Just last week Mr. Winning Williams and I were preparing to host an old friend of mine who was in town on business. We hadn’t spoken in a while but I remembered that she was one of the brightest people that I knew in college, driven and dedicated and now at the beginning of a promising career.
During dinner she politely asked Mr. Winning Williams what he did for a living and we eventually made our way onto the ever popular topic of finance (or, popular for us, as we would find out.) And then she said something that almost broke my heart. “Yeah, I don’t want to even think about stocks or investing, I’m too afraid to deal with that.”
Afraid? This intelligent and abundantly capable woman afraid? Of investing? Of the most important thing that could help her save for her retirement? I was astonished. We both attended a university that prides itself on preparing alumni for the real world with hands-on job experience and career development courses. How could she be avoiding something that should be so vital to her ability to retire after a successful career.
I was in her exact shoes not many years ago.Somewhere along the way, between mock-interviews and that one-credit class that we were ALL required to take about networking and setting up a LinkedIn account, no one ever explained the basics of personal finance. I recall at some point in that one-credit career development course that I was told to never accept a first offer (cruel joke, when I graduated in 2010). Not one time had there been a discussion of taking advantage of your employers 401k or 403b. Never was it explained what an index fund is, employer matching, how to get a 100% return on your contribution to a 401k plan, or how to review the investment options within those tax advantaged accounts. Not once was the distinction made between the maximum that a company will match in contributions to a 401k and the maximum that an individual is allowed to contribute each year before facing tax penalties.
When I started my first job out of college I contributed only 2% of my paycheck to my 401k because I thought that was a “good starting point.” Granted, this was better than 0%, but the ramifications of that arbitrary choice will impact the age at which I can retire. I also selected the “target fund” for the date that society has told me I am “supposed” to retire. I did no further investigation about what other funds were available or the expense ratio of this fund, and didn’t want to pretend that I could have understand them anyways.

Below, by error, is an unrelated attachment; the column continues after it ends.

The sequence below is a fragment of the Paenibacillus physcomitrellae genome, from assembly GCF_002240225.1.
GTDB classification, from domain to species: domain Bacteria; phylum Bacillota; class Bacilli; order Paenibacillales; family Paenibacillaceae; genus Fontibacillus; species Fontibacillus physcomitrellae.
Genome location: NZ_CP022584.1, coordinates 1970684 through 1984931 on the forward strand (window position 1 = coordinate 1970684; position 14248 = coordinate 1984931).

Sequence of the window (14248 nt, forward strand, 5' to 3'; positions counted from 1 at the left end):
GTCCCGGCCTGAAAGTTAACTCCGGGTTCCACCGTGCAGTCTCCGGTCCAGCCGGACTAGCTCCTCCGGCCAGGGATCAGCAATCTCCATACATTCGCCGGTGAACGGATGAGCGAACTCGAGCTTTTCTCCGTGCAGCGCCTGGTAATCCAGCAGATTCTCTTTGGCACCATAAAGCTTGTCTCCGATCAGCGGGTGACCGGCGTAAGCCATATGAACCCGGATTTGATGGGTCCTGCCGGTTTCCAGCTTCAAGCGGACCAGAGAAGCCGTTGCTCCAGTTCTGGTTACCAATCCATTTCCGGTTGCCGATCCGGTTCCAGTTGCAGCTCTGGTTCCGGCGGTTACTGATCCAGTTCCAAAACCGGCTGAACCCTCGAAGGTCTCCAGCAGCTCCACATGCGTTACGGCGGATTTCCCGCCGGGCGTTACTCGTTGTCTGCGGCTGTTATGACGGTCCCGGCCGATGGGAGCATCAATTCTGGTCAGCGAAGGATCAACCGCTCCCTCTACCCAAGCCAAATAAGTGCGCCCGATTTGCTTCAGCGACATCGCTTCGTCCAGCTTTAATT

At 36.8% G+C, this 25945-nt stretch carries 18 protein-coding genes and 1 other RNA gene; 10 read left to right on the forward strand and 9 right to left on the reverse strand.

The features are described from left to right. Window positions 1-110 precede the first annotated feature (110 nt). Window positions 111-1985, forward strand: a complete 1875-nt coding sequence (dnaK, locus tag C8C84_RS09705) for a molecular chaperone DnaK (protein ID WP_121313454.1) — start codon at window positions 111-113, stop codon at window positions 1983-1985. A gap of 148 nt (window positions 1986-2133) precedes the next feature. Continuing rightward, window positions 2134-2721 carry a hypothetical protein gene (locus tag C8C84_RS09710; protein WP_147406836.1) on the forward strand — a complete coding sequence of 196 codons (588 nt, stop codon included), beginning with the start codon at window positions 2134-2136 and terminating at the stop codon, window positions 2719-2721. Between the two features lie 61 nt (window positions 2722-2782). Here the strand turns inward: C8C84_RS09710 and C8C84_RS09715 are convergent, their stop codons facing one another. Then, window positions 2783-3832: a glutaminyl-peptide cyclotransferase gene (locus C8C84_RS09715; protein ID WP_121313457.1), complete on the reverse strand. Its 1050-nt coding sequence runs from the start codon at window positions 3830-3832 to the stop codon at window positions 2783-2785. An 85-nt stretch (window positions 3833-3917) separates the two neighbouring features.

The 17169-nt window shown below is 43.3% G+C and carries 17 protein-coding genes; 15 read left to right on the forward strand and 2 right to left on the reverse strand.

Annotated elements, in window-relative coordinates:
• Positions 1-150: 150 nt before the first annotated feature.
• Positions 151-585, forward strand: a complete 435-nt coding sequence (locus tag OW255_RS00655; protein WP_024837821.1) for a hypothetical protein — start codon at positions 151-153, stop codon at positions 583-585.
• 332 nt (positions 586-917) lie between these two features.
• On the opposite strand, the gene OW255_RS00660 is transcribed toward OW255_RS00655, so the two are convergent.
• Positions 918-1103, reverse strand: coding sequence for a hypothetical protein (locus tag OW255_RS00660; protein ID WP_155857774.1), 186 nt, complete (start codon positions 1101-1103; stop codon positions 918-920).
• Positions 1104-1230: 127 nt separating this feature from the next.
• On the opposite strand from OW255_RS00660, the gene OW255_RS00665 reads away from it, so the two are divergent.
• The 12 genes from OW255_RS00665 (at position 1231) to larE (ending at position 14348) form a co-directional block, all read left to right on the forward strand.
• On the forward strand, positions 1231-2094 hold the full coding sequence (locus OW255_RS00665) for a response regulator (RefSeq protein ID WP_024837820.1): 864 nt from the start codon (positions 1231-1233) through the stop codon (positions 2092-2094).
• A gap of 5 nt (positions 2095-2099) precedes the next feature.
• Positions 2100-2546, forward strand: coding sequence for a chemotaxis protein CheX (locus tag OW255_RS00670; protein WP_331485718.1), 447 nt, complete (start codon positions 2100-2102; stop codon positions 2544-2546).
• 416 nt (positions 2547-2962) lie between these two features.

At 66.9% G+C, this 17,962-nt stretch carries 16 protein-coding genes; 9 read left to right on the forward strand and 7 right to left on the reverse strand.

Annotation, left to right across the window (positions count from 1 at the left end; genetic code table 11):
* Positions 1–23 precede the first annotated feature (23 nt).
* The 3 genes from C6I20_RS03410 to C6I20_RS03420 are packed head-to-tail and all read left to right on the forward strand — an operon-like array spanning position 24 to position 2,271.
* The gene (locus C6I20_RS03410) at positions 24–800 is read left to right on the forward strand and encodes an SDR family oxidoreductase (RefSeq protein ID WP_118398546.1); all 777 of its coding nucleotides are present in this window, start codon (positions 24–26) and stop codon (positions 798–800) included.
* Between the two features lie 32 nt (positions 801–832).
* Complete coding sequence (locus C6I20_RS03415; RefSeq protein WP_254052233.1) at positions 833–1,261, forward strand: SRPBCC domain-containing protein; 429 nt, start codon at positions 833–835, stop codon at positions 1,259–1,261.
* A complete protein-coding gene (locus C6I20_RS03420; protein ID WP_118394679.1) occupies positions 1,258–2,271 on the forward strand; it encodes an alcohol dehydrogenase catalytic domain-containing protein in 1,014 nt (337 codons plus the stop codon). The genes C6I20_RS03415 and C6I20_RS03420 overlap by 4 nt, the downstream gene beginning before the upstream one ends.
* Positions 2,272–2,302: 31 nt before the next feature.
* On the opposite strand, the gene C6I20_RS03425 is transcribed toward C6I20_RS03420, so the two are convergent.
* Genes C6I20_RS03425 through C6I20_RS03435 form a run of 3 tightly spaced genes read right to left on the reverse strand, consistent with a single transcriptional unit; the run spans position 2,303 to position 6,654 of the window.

When I left that job and decided to roll that 401k into an IRA I was upset with myself at how little I had put aside. For all of my budget-savvy I had also been “afraid” of investing. It wasn’t until a dashing young man with a killer smile and an impressive knowledge of personal finance entered my life that I started to learn more. I now contribute the maximum ($18k limit annually for those under 50 years of age as of 2015) to my 401k.
Let’s look at the following two tables. Both start at the age of 30 and assume no existing savings, thus impacting the time to retirement. The first shows an average American household, making $52,250 a year, saving for retirement at different levels of their income. We assume that this first person has a real rate of return on their savings equal to 0% (essentially the small amount of interest that they do earn is equal to inflation, so over time their real spending power doesn’t grow). This would likely result from avoiding the stock market and being too conservative with their investments. While one will want to become more conservative over time, this table highlights the drawbacks of such caution in an investment portfolio. We can see that they don’t ever save more that $1MM unless they boost their savings to 60-70% of their income and even then they will need to work until they are 60 or 65 to reach this threshold. We will cover the amount that you need save to retire in a later article.
Now, if we look at the the same person who is now educated in the basics of selecting their investment portfolio and assume earning a real rate of return of 5% (we will post an article with some insight into this). Now they are able to see their retirement fund grow significantly over time. Granted, the right balance of investments is a very personal choice; however, by having the knowledge on how to achieve this expected rate of return they are set up for a more prosperous retirement. At a 30% savings rate, the difference in investing and receiving a 5% higher return results in over 1 million of retirement income ($1.57 million vs. $0.56 million).
Why do colleges allow students to graduate, in full knowledge that most of them have student loan debt (we’ll discuss this later as well), and not once mention that the biggest item they will have to pay for (much more expensive than student loan debt) in the future is their own retirement? Why aren’t graduates being equipped with, or at the very least being provided access to a primer on, how to save for retirement from a young age.
Getting a job after college is extremely important in order to pay off debt. But not providing the basics of personal finance is like teaching someone to fish, but never showing them how to start a campfire to be able to cook said fish.
If we really want to help the youth of America have a prosperous future then basic banking and personal finance skills needs to be incorporated at a high school level. If we are ever going to see a society where massive debt and fear of planning for retirement is no longer a national headline, then schools should also be required to teach a primer course on personal finance to all enrolled students. This should produce a generation that feels empowered to start saving for retirement the day they have that diploma in hand (if not sooner).